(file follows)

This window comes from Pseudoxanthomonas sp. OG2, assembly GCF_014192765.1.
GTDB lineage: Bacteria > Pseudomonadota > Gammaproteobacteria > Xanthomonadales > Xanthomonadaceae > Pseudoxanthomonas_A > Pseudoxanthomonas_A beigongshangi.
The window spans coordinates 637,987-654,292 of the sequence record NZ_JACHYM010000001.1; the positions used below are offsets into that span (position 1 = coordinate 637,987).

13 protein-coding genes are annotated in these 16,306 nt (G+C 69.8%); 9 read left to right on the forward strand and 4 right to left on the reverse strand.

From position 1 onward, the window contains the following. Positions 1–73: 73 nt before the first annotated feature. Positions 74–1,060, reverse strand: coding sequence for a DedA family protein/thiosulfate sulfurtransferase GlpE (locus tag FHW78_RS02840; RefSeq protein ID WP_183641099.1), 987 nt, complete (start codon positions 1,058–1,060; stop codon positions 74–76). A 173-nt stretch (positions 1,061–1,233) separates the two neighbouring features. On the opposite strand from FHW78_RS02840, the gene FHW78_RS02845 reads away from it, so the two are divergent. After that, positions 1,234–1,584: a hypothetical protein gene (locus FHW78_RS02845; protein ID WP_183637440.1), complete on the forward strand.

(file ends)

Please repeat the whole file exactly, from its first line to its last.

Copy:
This window comes from Pseudoxanthomonas sp. OG2, assembly GCF_014192765.1.
GTDB lineage: Bacteria > Pseudomonadota > Gammaproteobacteria > Xanthomonadales > Xanthomonadaceae > Pseudoxanthomonas_A > Pseudoxanthomonas_A beigongshangi.
The window spans coordinates 637,987-654,292 of the sequence record NZ_JACHYM010000001.1; the positions used below are offsets into that span (position 1 = coordinate 637,987).

13 protein-coding genes are annotated in these 16,306 nt (G+C 69.8%); 9 read left to right on the forward strand and 4 right to left on the reverse strand.

From position 1 onward, the window contains the following. Positions 1–73: 73 nt before the first annotated feature. Positions 74–1,060, reverse strand: coding sequence for a DedA family protein/thiosulfate sulfurtransferase GlpE (locus tag FHW78_RS02840; RefSeq protein ID WP_183641099.1), 987 nt, complete (start codon positions 1,058–1,060; stop codon positions 74–76). A 173-nt stretch (positions 1,061–1,233) separates the two neighbouring features. On the opposite strand from FHW78_RS02840, the gene FHW78_RS02845 reads away from it, so the two are divergent. After that, positions 1,234–1,584: a hypothetical protein gene (locus FHW78_RS02845; protein ID WP_183637440.1), complete on the forward strand.